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October 17, 2011

Mortgage Markets Teetering Again



Despite unbelievably low interest rates of under 4% on a 30 year fixed mortgage, the housing market is once again showing signs of growing distress. Last week, RealtyTrac announced that foreclosures were on the rise once again. This, along with declining valuations in mortgage indexes, shows a general trend that housing is getting worse.

So, why is housing still slumping?

1) There is a surplus of houses, just not good ones.

According to the U.S Census website, 75.75% of all vacant homes in America are vacant “year round.” This implies that these homes are basically abandoned. This number peaked at 76.6% in the 4th quarter of last year, but it is currently on the rise. In comparison, this percentage was 74.3% in the first quarter of 2009. In relative numbers, we are talking about between 14 and 14.2 million homes.

These houses are in bad shape and require investment. Unless someone has 20% down for a conventional mortgage, they are at the mercy of federal regulations in order to reduce their down payment. Federal regulators (the most popular being FHA) are very picky about inspecting these homes. The requirements the create could be very pricey.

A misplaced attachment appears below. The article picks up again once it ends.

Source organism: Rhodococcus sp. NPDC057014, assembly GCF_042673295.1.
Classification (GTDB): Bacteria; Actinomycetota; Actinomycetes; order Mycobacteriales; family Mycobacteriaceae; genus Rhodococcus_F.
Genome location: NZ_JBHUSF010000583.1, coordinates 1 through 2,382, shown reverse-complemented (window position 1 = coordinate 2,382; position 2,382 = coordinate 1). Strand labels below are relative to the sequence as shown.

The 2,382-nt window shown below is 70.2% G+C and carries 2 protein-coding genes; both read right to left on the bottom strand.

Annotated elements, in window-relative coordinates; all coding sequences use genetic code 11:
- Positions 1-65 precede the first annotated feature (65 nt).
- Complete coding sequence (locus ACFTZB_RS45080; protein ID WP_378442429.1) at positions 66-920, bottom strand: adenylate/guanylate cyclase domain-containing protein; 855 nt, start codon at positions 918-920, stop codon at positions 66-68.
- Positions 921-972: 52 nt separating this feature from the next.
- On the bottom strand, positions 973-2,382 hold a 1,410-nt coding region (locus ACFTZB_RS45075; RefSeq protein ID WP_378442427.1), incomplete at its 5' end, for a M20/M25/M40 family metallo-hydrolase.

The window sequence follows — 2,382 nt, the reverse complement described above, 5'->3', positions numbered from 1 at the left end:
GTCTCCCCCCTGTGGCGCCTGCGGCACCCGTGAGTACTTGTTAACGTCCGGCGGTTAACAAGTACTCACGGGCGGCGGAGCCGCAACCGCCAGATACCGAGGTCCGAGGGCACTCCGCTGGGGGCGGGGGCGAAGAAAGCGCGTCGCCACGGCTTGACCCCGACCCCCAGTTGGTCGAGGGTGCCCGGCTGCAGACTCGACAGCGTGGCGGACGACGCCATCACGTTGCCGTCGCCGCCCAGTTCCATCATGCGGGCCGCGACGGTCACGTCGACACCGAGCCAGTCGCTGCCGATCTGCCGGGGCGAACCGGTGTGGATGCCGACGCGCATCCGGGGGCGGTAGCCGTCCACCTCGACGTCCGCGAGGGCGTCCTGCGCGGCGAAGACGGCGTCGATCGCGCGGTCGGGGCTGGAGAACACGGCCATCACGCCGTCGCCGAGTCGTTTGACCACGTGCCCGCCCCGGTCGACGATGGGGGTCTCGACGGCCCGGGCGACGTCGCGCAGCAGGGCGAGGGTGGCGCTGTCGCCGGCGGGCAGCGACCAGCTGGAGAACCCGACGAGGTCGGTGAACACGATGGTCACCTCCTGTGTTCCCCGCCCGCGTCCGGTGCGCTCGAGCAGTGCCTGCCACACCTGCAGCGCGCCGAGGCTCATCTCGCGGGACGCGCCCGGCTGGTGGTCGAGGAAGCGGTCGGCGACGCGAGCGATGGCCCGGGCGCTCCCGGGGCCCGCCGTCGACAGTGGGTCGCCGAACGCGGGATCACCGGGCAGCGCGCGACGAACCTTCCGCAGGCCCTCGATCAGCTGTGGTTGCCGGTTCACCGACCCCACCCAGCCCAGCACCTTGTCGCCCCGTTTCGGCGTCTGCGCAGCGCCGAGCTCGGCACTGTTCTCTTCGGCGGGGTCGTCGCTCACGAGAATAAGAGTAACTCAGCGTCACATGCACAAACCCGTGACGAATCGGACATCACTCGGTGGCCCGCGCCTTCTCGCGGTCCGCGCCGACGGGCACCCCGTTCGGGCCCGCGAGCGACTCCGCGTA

For example, the average home sells for about $140,000. On a conventional mortgage, this would create a down payment of $28,000. An FHA mortgage would have a down payment of $4,900. This saves $23,000 in upfront costs. However, FHA is known for requiring a new roof, new windows, and/or a new heating/cooling system. Each of these can cost $5,000 or more. This greatly reduces the spread between a federally insured and conventional mortgage. In this economy, that type of cash is not readily available to buy a home, especially one that is not likely in good shape.

2) Still no jobs.

With jobless claims remaining over 400,000 per week and unemployment still over 9%, Americans are not confident enough in their employment situation to make an investment into a home. The homeowners who’ve lost their jobs foreclosed on their homes and won’t be able to buy again for years. I would estimate that a third of workers are in no financial condition to buy a home. This is interesting considering less than 30% of workers did not own a home before the crisis.

3) No incentives exist to own multiple homes.

While the government continues to pump billions in stimulus packages to renew the dream of home ownership, they continue to ignore the opportunity to incentivize people with cash to make multiple home purchases. As stated in previous blogs, had the foreclosure freeze not occurred, private investors could have come in, bought homes facing foreclosure, and sold them back to the occupants at a spread that reduced the occupant’s monthly payment, but still made a profit for the buyer.

The government, however, is focused on putting people with no money into positions of homeownership. This has been proven (in the past decade) not to work. By incentivizing people with the capital to buy more homes, the government can see the result of putting people who cannot afford homes, into homes, at cheaper rental rates.

Unfortunately, it appears this could be done by Fannie and Freddie. If this is the case, there will be less of an incentive to maintain the property and housing values will continue to depreciate. The government needs to provide incentives for any private actor to invest in housing and help end the inventory crisis.







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